Outside territorial limits, mandatory and recommended routeing and traffic separation schemes must be approved by the IMO. Plans for the establishment of routeing and traffic separation schemes outside territorial waters take account of fisheries activities and the sailing patterns of fishing vessels, as well as other traffic and activities such as petroleum activities.

8.3 Maritime transport and petroleum activities

The risk of conflict between these sectors is mainly related to wrecked or drifting vessels colliding with installations, and anchor damage to pipelines.

However, experience from the North Sea shows that there is little conflict between petroleum activities and maritime transport. Most sailing routes are positioned well away from petroleum installations, and the probability of a vessel colliding with an installation is low. Only two collisions with ships have been registered by the Norwegian oil industry, and the ships were not being used in connection with petroleum activities.

Should a collision take place, it is very unlikely to result in the breakdown of an installation, a broken riser pipe or a blow-out. Stringent standards have been set for the design of load-bearing structures, and there must be at least two independent physical barriers between the reservoir and the surface. For a major blow-out to occur, both barriers must fail.

Petroleum legislation sets strict safety standards, and activities are monitored very closely by operators and authorities. A safety zone is established round every petroleum installation that projects above the surface of the sea. The purpose is to keep a safe distance between the installations and general maritime transport and other activities. The health, environment and safety legislation gives operators both a right and an obligation to prohibit traffic in safety zones and the regulations require safety zones to be monitored to ensure early intervention if there is a danger of collision. They also require that an emergency response system should be established that is designed for the types of hazards and accidents that may arise.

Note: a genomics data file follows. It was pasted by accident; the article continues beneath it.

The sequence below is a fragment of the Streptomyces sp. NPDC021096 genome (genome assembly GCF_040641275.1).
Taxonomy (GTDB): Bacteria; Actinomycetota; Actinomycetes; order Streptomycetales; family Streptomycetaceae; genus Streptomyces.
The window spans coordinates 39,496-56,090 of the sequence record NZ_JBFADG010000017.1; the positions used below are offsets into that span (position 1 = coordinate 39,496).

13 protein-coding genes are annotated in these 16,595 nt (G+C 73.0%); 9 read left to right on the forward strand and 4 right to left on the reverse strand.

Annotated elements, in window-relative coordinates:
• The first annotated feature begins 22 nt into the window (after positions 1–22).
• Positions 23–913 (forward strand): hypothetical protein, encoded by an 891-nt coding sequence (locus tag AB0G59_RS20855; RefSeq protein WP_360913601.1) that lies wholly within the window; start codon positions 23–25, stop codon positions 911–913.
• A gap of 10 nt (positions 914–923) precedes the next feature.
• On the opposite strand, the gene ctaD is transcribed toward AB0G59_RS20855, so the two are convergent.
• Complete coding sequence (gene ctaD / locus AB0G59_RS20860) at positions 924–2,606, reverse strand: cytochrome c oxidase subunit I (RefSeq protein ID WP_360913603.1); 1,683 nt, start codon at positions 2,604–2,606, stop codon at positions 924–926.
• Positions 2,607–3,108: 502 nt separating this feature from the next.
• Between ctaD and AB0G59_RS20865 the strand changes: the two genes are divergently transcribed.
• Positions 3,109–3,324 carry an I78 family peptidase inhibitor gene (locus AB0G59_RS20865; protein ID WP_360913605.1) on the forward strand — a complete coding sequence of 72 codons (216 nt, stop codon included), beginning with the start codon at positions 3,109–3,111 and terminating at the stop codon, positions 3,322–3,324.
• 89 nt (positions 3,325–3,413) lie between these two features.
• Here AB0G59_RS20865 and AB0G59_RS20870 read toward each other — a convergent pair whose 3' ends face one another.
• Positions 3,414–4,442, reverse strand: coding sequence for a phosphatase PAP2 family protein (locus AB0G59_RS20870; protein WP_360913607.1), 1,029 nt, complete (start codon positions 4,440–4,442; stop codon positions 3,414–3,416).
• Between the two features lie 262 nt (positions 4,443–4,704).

When mandatory or recommended routeing and traffic separation schemes are being planned outside the territorial limit, the position of petroleum installations are taken into account, so that the location of traffic lanes minimises conflict with petroleum activities and does not increase the risk of collisions. Surface installations are not permitted in traffic lanes.

Pipelines are shown on navigation charts. It is therefore very unlikely that under normal circumstances a vessel will drop anchor over a pipeline. This could, however, happen as a result of a navigation error or in a shipboard emergency, and the possibility cannot therefore be ruled out.

Figure 8-3.EPS Overview of maritime transport, petroleum activities and fisheries
 activities in the Norwegian Sea

Figure 8-3.EPS Overview of maritime transport, petroleum activities and fisheries activities in the Norwegian Sea

Source Directorate for Nature Management/Coastal Administration/Norwegian Petroleum Directorate